I’m an ardent supporter of Neuroscience, and understanding human behaviour through brain architecture. The increasing wealth of data coming from fMRI, PET and CAT scans has changed much of our understanding of psychology and behaviour.
However, Neuroscience does, potentially, present us with a range of problems, not least of which are problems of reductionism, and the ‘moral neutrality’ apparently inherent within biological explanations of behaviour.
A wise friend often presents me with the issue of spirituality as a phenomenon in neuroscientific understanding, and brain based explanations of behaviour.
I take spirituality to mean a sense of connectedness to each other, and with a wider physical and meta-physical world. This inclusive connectedness goes beyond that which can be explained by purely empirical methods and measures.
Not only do I understand that people have spiritual experiences, but I also think that these experiences are the key human experiences. They lift us above our everyday humdrum, and give us a sense of being which far exceeds materialism and self awareness. Spirituality is meta-awareness.
As such, I believe that spirituality is the key issue for neuroscience to investigate and understand. It is not only the key issue because of the primacy of spiritual experiences but because of our desire to find a universal morality. It seems to me that in order to realise a universal morality we need to find the inclusive connected metaphysical self which we experience when having spiritual experiences.
A starting point in this investigation might be our understanding of morality.
Morality is essentially causal. In order to attribute behaviours as moral or immoral we must construct processes of causation ending in the final behaviour. In asking whether we have acted morally we look at what caused our actions, and of course what are the consequences. (Consequentialism & Deontology). However, such ‘causal’ analysis is problematic for two main reasons.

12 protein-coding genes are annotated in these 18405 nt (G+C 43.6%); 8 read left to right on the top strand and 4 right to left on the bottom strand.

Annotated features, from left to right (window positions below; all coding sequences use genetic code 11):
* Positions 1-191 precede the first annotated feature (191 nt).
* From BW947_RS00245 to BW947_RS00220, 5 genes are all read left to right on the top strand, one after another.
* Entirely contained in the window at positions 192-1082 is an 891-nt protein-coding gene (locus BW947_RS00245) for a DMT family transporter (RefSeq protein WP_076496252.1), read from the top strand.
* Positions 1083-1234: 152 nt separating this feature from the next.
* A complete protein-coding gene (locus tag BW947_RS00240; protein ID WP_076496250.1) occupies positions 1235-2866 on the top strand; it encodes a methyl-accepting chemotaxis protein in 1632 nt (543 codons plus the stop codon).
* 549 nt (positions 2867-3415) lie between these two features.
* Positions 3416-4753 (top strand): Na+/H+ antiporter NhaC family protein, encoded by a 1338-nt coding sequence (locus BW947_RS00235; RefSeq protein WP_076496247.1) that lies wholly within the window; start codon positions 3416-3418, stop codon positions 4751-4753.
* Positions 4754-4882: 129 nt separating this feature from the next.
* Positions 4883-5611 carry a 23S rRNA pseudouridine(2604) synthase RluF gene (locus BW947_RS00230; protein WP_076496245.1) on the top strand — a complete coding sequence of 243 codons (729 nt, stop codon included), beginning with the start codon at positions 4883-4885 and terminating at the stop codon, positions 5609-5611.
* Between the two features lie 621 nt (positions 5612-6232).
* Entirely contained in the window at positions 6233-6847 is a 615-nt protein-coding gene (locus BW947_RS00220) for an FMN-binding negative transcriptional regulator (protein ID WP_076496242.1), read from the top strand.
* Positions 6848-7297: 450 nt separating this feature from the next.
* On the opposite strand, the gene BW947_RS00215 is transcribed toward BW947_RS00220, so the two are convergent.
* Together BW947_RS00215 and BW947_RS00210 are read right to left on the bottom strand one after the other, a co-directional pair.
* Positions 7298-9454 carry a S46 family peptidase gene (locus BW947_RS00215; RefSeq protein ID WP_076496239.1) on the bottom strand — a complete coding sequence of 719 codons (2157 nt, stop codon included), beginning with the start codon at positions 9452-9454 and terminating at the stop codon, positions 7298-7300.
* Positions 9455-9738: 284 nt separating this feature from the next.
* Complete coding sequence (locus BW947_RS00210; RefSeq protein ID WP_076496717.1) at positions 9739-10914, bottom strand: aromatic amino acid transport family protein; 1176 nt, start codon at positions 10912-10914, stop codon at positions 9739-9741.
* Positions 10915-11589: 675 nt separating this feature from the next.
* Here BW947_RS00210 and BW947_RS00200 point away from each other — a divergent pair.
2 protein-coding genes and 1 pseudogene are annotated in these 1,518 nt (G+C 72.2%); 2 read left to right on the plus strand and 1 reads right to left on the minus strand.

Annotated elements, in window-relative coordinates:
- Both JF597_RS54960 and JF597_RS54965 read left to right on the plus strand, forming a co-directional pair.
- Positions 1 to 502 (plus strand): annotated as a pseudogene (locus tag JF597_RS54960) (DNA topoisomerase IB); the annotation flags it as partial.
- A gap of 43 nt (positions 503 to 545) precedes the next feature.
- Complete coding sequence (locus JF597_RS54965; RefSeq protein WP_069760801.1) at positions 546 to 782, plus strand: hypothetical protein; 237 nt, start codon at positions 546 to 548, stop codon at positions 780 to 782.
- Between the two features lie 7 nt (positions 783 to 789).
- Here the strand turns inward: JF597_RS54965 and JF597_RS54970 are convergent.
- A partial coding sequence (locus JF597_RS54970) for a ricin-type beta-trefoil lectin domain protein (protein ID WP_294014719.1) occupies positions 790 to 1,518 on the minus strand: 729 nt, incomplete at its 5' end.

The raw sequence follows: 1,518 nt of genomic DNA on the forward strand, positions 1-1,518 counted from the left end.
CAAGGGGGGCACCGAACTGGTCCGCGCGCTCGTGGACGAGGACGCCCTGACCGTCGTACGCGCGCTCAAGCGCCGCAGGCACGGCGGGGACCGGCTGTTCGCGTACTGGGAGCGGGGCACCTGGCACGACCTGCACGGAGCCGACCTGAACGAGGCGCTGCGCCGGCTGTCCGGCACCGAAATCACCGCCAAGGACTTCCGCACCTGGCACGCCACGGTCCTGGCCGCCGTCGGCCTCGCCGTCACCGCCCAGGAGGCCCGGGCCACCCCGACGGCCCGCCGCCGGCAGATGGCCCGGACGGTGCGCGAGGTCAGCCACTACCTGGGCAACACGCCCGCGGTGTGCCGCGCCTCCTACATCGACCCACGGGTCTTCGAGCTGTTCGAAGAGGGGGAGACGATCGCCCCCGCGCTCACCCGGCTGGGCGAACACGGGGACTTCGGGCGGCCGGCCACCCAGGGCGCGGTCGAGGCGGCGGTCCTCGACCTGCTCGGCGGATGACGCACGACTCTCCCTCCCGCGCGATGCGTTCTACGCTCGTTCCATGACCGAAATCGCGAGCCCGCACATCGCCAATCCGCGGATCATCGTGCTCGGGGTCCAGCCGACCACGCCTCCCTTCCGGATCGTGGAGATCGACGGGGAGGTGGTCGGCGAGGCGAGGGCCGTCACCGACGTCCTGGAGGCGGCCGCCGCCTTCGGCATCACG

Firstly, it influences our understanding of our free will, we generally like to think that we have free will, however when we attribute our behaviours as immoral we like to think our behaviours are determined. Eg “I helped the person across the road because I am a good person” or “I ignored the person who needed help because I had to get to class, I’m still a good person, I just couldn’t help”. This Self Serving Bias is fairly unhelpful in our pursuit of universal morality.
The second reason that causal (and consequential) morality is unhelpful is that it is binary in nature. We seem to revert to a binary understanding of many human behaviours and phenomena: Good & Bad, Us & Them, Rich & Poor, Male & Female, In-group & Out-group etc. Obviously life is much more complicated than simple binary representations, people can do both good and bad things, can be in both my In & Out groups etc etc. The crude binary lens simplifies for expediency but does little for the complex refinement of morality needed in our pursuit of universal morality.
(a little aside – I very much suspect that our default reversion to a binary understanding of the world is an inherited adaptive response which was positively functional as hunter-gatherers but isn’t particularly useful in the complexity of the modern-world).
In defence of spiritualism-mysticism.
When we look at spiritual experiences they seem to unify the binary labelling of everyday life, they bring a holistic oneness to conceptualisation of self-awareness in relation to each other, and our experiences. Further, many ‘mystical’ experiences are, by definition, the inherent unification of the binary good-bad. For example Redemption Stories, Escape Mythology, Temptation-Resistance Narratives. It is these spiritual-mythical narratives which often give us as individuals, and as societies, our very connected senses of identity. These are seen in everyday life as religions, or cultural followings (e.g. Football Team support), National Mythology or popular narratives (such as literature, film, TV shows etc). We even see that it is the most successful celebrities who (unconsciously) tap into the unification of our binary framework e.g. Pope Francis, Jennifer Lopez, Bob Marley, Diana Princess of Wales etc – you can fill in your own names here as you find fit.